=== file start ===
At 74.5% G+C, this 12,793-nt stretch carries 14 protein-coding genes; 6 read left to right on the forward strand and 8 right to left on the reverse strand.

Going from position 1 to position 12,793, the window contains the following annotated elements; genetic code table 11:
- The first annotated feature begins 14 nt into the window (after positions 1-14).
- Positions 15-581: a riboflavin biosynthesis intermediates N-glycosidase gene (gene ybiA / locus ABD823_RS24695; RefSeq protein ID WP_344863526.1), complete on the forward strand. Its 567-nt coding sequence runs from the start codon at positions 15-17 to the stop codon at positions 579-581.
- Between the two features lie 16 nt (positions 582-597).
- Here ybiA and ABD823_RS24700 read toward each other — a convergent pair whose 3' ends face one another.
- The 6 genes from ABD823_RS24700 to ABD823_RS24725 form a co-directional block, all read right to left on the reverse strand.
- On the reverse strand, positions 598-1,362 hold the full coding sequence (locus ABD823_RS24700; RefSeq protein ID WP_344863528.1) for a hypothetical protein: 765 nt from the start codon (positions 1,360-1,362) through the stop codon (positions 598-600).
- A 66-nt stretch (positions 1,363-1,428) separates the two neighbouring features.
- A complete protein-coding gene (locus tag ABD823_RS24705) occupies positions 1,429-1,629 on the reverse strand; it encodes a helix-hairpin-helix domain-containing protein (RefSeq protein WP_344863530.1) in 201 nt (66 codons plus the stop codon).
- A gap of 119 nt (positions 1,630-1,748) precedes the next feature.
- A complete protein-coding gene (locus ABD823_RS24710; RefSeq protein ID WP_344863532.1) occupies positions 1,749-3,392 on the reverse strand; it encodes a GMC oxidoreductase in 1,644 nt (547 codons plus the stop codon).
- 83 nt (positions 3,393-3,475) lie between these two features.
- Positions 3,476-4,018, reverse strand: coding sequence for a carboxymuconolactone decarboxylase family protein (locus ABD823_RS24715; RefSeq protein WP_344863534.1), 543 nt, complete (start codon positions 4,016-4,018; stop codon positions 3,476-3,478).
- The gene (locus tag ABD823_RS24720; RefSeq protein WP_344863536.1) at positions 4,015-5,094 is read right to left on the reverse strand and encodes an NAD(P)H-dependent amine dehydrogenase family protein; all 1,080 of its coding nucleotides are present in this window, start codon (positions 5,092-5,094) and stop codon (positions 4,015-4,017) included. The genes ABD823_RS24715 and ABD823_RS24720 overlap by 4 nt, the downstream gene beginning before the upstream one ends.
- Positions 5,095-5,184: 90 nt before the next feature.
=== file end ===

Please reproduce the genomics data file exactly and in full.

At 74.5% G+C, this 12,793-nt stretch carries 14 protein-coding genes; 6 read left to right on the forward strand and 8 right to left on the reverse strand.

Going from position 1 to position 12,793, the window contains the following annotated elements; genetic code table 11:
- The first annotated feature begins 14 nt into the window (after positions 1-14).
- Positions 15-581: a riboflavin biosynthesis intermediates N-glycosidase gene (gene ybiA / locus ABD823_RS24695; RefSeq protein ID WP_344863526.1), complete on the forward strand. Its 567-nt coding sequence runs from the start codon at positions 15-17 to the stop codon at positions 579-581.
- Between the two features lie 16 nt (positions 582-597).
- Here ybiA and ABD823_RS24700 read toward each other — a convergent pair whose 3' ends face one another.
- The 6 genes from ABD823_RS24700 to ABD823_RS24725 form a co-directional block, all read right to left on the reverse strand.
- On the reverse strand, positions 598-1,362 hold the full coding sequence (locus ABD823_RS24700; RefSeq protein ID WP_344863528.1) for a hypothetical protein: 765 nt from the start codon (positions 1,360-1,362) through the stop codon (positions 598-600).
- A 66-nt stretch (positions 1,363-1,428) separates the two neighbouring features.
- A complete protein-coding gene (locus tag ABD823_RS24705) occupies positions 1,429-1,629 on the reverse strand; it encodes a helix-hairpin-helix domain-containing protein (RefSeq protein WP_344863530.1) in 201 nt (66 codons plus the stop codon).
- A gap of 119 nt (positions 1,630-1,748) precedes the next feature.
- A complete protein-coding gene (locus ABD823_RS24710; RefSeq protein ID WP_344863532.1) occupies positions 1,749-3,392 on the reverse strand; it encodes a GMC oxidoreductase in 1,644 nt (547 codons plus the stop codon).
- 83 nt (positions 3,393-3,475) lie between these two features.
- Positions 3,476-4,018, reverse strand: coding sequence for a carboxymuconolactone decarboxylase family protein (locus ABD823_RS24715; RefSeq protein WP_344863534.1), 543 nt, complete (start codon positions 4,016-4,018; stop codon positions 3,476-3,478).
- The gene (locus tag ABD823_RS24720; RefSeq protein WP_344863536.1) at positions 4,015-5,094 is read right to left on the reverse strand and encodes an NAD(P)H-dependent amine dehydrogenase family protein; all 1,080 of its coding nucleotides are present in this window, start codon (positions 5,092-5,094) and stop codon (positions 4,015-4,017) included. The genes ABD823_RS24715 and ABD823_RS24720 overlap by 4 nt, the downstream gene beginning before the upstream one ends.
- Positions 5,095-5,184: 90 nt before the next feature.